Now that you have read this what are you going to do about it?     Need some ideas?   Contact organizations like the Franklin Mountains Wilderness Coalition and Frontera Land Alliance for some guidance.   Both are very active in trying to find solutions to ending the war against the natural environment in El Paso.  You can also form your own group and make your own noise.  Don’t just sit there and watch it happen.

Look into the face of a child if you need some motivation and ask yourself, is it worth it for their sake?

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The Earth does not belong to us: we belong to the Earth


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All across America and around the world a growing number of people are getting involved with global conservation.  In response to information they hear and see on radio and TV and from print and social media, people of all ages are signing up to help protect our only home, planet earth.   They share in common many beliefs including what Chief Seattle said many years ago: “the Earth does not belong to us: we belong to the Earth.”

Balancing the needs of nature and people on a finite amount of land presents challenging choices. We make those choices every day.  Helping people get involved is the driving force that motivates me.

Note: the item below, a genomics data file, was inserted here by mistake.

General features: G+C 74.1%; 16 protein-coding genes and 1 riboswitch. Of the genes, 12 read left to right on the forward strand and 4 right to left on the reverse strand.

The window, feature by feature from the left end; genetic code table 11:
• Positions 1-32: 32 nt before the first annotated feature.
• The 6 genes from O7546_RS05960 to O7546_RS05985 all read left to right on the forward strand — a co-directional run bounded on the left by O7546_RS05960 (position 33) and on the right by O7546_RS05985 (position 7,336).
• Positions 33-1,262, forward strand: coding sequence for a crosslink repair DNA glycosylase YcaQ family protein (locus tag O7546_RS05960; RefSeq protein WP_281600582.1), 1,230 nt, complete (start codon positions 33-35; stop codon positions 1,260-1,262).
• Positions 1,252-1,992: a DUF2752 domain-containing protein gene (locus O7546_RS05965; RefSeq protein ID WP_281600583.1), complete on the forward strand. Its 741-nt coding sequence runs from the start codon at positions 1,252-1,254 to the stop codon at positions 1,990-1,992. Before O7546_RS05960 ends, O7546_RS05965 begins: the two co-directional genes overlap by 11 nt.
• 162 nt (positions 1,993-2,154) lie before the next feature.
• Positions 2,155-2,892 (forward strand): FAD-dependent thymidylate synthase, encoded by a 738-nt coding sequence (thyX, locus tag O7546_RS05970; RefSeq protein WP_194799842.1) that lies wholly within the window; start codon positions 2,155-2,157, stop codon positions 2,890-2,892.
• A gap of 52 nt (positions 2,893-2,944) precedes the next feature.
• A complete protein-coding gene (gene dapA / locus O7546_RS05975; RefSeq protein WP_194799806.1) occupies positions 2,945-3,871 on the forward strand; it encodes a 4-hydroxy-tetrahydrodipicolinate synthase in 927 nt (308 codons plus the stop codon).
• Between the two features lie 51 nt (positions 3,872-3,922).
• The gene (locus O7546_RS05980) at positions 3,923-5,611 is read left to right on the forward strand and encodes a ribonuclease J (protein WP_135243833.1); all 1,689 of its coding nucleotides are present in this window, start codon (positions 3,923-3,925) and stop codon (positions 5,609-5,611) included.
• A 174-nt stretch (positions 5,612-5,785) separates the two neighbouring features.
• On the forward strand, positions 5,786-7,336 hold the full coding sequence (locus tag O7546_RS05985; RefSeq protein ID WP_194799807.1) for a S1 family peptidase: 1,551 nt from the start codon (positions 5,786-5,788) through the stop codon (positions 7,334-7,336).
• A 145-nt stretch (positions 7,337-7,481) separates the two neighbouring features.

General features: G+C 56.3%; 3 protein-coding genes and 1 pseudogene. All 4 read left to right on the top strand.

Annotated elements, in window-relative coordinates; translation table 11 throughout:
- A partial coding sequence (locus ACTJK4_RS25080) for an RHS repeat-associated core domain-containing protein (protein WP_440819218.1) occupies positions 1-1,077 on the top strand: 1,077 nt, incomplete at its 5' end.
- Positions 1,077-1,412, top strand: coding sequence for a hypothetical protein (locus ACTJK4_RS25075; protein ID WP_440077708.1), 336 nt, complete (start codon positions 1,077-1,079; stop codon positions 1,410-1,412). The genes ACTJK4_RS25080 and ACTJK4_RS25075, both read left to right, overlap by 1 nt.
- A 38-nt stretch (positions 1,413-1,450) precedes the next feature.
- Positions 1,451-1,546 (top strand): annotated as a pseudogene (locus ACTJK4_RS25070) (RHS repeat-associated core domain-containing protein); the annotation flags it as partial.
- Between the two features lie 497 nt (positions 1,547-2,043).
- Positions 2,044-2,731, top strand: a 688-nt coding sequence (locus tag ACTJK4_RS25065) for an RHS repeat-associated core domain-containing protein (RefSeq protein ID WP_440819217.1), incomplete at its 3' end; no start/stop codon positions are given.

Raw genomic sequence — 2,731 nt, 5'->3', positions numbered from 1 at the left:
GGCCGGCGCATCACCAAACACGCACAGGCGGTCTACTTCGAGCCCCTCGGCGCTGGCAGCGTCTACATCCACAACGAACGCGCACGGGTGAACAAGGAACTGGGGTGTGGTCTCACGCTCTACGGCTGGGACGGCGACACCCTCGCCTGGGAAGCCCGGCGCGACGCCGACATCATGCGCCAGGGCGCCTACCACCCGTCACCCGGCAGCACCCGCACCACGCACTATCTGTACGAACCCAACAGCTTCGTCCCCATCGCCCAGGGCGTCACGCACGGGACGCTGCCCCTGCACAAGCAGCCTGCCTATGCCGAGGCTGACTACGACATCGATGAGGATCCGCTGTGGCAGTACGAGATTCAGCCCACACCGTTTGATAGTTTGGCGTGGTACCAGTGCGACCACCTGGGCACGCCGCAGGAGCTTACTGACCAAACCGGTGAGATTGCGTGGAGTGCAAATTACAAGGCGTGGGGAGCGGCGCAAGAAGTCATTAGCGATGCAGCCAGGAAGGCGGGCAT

The challenges are great, especially in finding ways to encourage people to see how their lives are connected to nature and how sitting back and waiting for others or the government to solve the world’s problems is not a realistic solution.  We all need to get involved.  Soraya Romero and I got together earlier this year and put together an El Paso Nature Survey.   The purpose of the survey is to find out how people in El Paso are already connected to the natural world, what they are doing and to find out who is interested in getting involved.

Are you interested in getting involved with people in El Paso who are trying to make a difference?   Let me suggest a number of efforts already underway.   For more information on how you can participate contact the respective organizations below or drop me an email at ricklobello@gmail.com.

El Paso Sierra Club Group

The El Paso Sierra Club Group has identified a number of goals on their website at elpasosierraclub.org.   I am directly involved with two of those efforts.  Both have been high priority projects that I have been involved in for nearly 40 years.   One is to put the return of the wolf to Texas back on the conservation radar screen in North America.  The other is to gain public support for an international agreement establishing a Big Bend International Park with Mexico.  Two committees have been organized and each committee needs more members.   To learn more about the wolf effort go to https://ricklobello.wordpress.com/texas-wolves and https://www.facebook.com/returnthewolftotexas.   To learn more about the international park effort go to greaterbigbend.org.